“A big part of green investing is thinking of managing risk as a core investment strategy,” Sepolen says. In recent years, sufficient data has accumulated to enable analysts to now compare, in increasingly granular detail, how companies are managing various climate risks. 

William Morgan, Vice President and Associate Portfolio Manager, focuses on managing responsible investment in equity models, and looks at revenue exposure to clean energy versus fossil fuels. 

“One of the biggest risks that fossil fuel companies have is litigation. And then smaller, pure alternative energy companies have basic risks from the fact that they’re the newest startup companies, and there’s just inherent risk there,” he says.

Finding truly green investments can be tricky 

For investors, greenwashing is another risk. Governments are just beginning to set standards for what makes companies and investments “green,” and these evolving guidelines can be confusing. As of now, there’s little else to do besides dig into the investment details—also known as exercising due diligence. 

With green investing, “active management is so important—digging through something that’s labeled green, whether it’s a fund or a bond, and making sure it actually meets some degree of standards,” says Sepolen.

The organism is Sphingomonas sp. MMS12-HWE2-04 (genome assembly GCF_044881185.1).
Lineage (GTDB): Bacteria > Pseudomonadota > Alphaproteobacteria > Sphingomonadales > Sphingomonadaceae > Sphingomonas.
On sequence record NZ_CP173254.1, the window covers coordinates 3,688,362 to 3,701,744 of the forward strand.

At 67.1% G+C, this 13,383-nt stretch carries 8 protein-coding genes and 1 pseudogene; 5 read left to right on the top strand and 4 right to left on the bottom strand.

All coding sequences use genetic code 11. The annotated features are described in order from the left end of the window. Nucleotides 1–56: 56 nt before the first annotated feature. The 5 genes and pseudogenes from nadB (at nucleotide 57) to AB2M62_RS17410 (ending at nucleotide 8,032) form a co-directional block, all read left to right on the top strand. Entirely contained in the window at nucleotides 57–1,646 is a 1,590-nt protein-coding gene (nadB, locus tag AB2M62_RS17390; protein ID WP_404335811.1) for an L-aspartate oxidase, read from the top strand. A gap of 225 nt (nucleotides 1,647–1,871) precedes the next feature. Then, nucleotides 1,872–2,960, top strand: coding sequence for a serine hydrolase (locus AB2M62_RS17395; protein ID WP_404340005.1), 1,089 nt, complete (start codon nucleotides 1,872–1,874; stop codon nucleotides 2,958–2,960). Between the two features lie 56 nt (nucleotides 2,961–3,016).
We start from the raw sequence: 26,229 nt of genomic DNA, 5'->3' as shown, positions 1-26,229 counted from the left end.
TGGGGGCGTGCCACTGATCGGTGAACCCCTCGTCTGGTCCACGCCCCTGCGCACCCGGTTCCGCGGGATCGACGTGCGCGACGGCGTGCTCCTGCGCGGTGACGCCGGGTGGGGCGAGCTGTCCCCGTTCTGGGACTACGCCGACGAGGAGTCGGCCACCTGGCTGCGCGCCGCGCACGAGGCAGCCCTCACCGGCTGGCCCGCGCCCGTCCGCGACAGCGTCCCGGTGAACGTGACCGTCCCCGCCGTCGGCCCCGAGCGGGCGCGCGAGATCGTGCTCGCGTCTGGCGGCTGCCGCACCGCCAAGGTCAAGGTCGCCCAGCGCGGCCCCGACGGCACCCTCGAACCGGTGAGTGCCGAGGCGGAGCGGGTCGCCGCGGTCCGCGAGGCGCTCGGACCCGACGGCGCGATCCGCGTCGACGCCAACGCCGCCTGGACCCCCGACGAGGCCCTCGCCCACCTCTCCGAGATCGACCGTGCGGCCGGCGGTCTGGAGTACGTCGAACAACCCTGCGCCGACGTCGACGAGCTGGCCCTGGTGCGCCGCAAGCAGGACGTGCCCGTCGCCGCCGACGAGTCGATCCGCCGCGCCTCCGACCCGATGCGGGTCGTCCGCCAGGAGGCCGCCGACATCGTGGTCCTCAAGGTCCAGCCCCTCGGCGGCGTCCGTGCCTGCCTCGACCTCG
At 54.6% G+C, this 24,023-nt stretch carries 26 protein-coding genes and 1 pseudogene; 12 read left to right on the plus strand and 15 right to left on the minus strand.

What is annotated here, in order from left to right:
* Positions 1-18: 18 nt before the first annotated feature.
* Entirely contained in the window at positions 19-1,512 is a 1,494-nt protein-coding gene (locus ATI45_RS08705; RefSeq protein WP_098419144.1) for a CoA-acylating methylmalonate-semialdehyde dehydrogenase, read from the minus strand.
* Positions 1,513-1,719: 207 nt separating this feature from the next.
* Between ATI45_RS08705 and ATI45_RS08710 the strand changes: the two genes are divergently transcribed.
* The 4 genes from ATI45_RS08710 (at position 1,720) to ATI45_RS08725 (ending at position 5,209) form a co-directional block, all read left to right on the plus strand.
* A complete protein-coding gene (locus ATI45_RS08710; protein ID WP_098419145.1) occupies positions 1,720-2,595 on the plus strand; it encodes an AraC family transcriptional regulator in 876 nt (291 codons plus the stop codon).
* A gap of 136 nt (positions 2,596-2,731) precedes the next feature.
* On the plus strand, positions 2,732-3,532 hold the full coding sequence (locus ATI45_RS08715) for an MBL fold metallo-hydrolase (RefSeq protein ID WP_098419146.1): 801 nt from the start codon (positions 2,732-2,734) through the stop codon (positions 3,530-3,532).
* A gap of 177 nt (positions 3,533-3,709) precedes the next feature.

Morgan, who manages a multi-cap social portfolio strategy, avoids any companies involved in the coal industry, and compares utilities based in part on their involvement in clean energy sources such as wind. 

Sepolen, who focuses on fixed income, says her group performs their own internal analysis to assess sustainability. Every bond deal is independently scored to identify best-in-class investment opportunities. “We take a look at the entire bond universe… and assess a deal’s specific use of proceeds in addition to the issuer profile,” she explains. From there, analysts also look at unique investments that stand out from an environmental standpoint. 

Investment Managers on BNY Mellon Wealth Management’s platform take different approaches to green investing as they look at different industries and types of securities, and the firm has developed a thorough due diligence process to examine ESG investment factors. 

During the investment due diligence process when looking at various portfolio holdings, “the investment manager should be able to explain why they’re in the portfolio,” says Sampson. Because there’s still very little standardization of company ESG factor reporting, holdings can be difficult to compare—but “they should at least be able to tell you the story as to why this holding meets their ESG standards.”